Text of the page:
Mad Men, George Lois, and Advertising's Creative Revolution

In the wake of Mad Men's Season Two finale, legendary profanity-spewing ad man George Lois checks in with his own take on the golden age of Madison Avenue. (Hint: he thinks it ain't the same these days.)

Season Two of AMC's smoking-drinking-screwing advertising drama Mad Men ended last night with Sterling Cooper's creative head Don Draper steaming out of a meeting telling that suit Duck Phillips, "I sell products, not advertising." Ah, war between the creative and the account guy. It was a moment that surely had resonance for plenty of creative business people, whether they're familiar with the history of Madison Avenue or not.

But how real is Mad Men as a depiction of its time and place? And how has the culture changed (apart from jettisoning the bottomless expense accounts, three-martini lunches, and loose-legged secretaries)? Were guys like Don Draper really the kings?

We checked in recently with legendary ad man George Lois and asked him to spout off about it. Lois's agency Papert Koenig Lois turned out some of the nation's hippest campaigns between 1960 and 1967, for everything from the first Xerox machine to senatorial candidate Robert F. Kennedy. His ads featured the likes of Yogi Berra, Sandy Duncan, Andy Warhol, Mickey Mantle, Joe Louis and a very young Susan Sarandon.

Here he is, your real Mad Man -- foul-mouthed, cocky and completely uncensored… Don't tell Lois, but despite what he thinks about AMC's prize show, he sounds a bit like Draper.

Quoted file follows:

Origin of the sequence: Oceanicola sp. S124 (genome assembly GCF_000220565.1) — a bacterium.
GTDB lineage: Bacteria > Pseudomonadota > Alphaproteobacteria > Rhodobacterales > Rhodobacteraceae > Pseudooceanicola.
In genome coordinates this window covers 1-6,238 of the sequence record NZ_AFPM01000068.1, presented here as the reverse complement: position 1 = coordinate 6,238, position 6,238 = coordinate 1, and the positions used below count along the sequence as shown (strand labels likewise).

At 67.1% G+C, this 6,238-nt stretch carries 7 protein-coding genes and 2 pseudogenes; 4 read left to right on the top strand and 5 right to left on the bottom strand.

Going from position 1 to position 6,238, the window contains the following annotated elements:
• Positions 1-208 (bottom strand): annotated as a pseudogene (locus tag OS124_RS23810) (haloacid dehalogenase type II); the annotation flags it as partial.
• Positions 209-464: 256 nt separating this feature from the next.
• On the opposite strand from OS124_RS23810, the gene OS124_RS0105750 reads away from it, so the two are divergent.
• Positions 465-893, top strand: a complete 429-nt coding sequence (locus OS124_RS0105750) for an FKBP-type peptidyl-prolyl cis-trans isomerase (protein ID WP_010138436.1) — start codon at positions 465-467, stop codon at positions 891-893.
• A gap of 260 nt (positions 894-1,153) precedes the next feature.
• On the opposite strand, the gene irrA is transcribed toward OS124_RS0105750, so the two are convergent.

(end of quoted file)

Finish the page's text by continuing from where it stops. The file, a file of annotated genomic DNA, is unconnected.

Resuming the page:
In the fifties, I was working for Doyle Dane Bernbach, the only agency that took full advantage of great graphic design and thinking. When we left to start PKL in 1960, the whole world thought we were crazy. I wasn't even 30 yet. Our agency was the first salvo of the Creative Revolution in advertising. Three other agencies came out of ours. By 1970, there might've been ten ad agencies whose work I respected. There's nothing wrong with Mad Men if it's supposedly a series on a bunch of phonies screwing their secretaries and having three-martini lunches and not giving a shit, but it has nothing to do with the creative revolution.

Our process was based on the concept that you had a terrifically talented designer work with a terrifically talented writer. It was Bernbach who brought this epiphany that if a copywriter worked directly with an art director the work would be 10 times better. It's like, duh, no shit.

But until DDB, writers would come up with ideas and go up to the art director and say, "Here, lay it out." I never needed a writer, but I'm a little different.

So what happened to the great advertising of the sixties? It continued into the seventies but slowly got taken over by the Saatchis and guys who were buying up agencies. Before you knew it, all the creative agencies were bought. Most advertising today is group grope. The marketing people decide what a point of view should be, then they go out and test it and they come back with all kinds of opinions about strategy. That's fed down to the copywriter and art director who are stuck with that whole approach. It's an art but they've made it a science. Every businessperson today has gone to marketing school, business school or communication classes. How are you going to teach advertising? With the way I worked, a client can give me everything they know about something and then I go away and come back with advertising that knocks them out of their chair. They finally understand what kind of a company they are.